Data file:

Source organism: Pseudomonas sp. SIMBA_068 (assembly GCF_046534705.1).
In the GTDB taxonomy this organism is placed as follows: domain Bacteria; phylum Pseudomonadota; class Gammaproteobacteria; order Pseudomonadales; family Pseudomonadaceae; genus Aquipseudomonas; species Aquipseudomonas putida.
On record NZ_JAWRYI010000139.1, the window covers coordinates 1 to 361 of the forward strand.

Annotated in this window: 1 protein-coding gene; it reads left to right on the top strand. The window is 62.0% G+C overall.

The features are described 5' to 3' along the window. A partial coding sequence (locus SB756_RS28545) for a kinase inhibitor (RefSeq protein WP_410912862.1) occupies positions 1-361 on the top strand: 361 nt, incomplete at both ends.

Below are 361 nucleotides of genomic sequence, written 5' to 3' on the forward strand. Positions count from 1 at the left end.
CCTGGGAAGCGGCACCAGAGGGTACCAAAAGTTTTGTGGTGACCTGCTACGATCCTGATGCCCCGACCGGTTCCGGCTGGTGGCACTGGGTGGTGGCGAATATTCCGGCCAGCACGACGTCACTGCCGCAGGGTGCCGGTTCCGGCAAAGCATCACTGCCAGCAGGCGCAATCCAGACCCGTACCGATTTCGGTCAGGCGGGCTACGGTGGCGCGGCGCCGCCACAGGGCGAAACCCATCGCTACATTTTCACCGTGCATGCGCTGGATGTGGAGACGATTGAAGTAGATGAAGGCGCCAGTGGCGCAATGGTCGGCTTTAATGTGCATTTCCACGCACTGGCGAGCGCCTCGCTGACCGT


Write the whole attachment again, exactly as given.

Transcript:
Source organism: Pseudomonas sp. SIMBA_068 (assembly GCF_046534705.1).
In the GTDB taxonomy this organism is placed as follows: domain Bacteria; phylum Pseudomonadota; class Gammaproteobacteria; order Pseudomonadales; family Pseudomonadaceae; genus Aquipseudomonas; species Aquipseudomonas putida.
On record NZ_JAWRYI010000139.1, the window covers coordinates 1 to 361 of the forward strand.

Annotated in this window: 1 protein-coding gene; it reads left to right on the top strand. The window is 62.0% G+C overall.

The features are described 5' to 3' along the window. A partial coding sequence (locus SB756_RS28545) for a kinase inhibitor (RefSeq protein WP_410912862.1) occupies positions 1-361 on the top strand: 361 nt, incomplete at both ends.

Below are 361 nucleotides of genomic sequence, written 5' to 3' on the forward strand. Positions count from 1 at the left end.
CCTGGGAAGCGGCACCAGAGGGTACCAAAAGTTTTGTGGTGACCTGCTACGATCCTGATGCCCCGACCGGTTCCGGCTGGTGGCACTGGGTGGTGGCGAATATTCCGGCCAGCACGACGTCACTGCCGCAGGGTGCCGGTTCCGGCAAAGCATCACTGCCAGCAGGCGCAATCCAGACCCGTACCGATTTCGGTCAGGCGGGCTACGGTGGCGCGGCGCCGCCACAGGGCGAAACCCATCGCTACATTTTCACCGTGCATGCGCTGGATGTGGAGACGATTGAAGTAGATGAAGGCGCCAGTGGCGCAATGGTCGGCTTTAATGTGCATTTCCACGCACTGGCGAGCGCCTCGCTGACCGT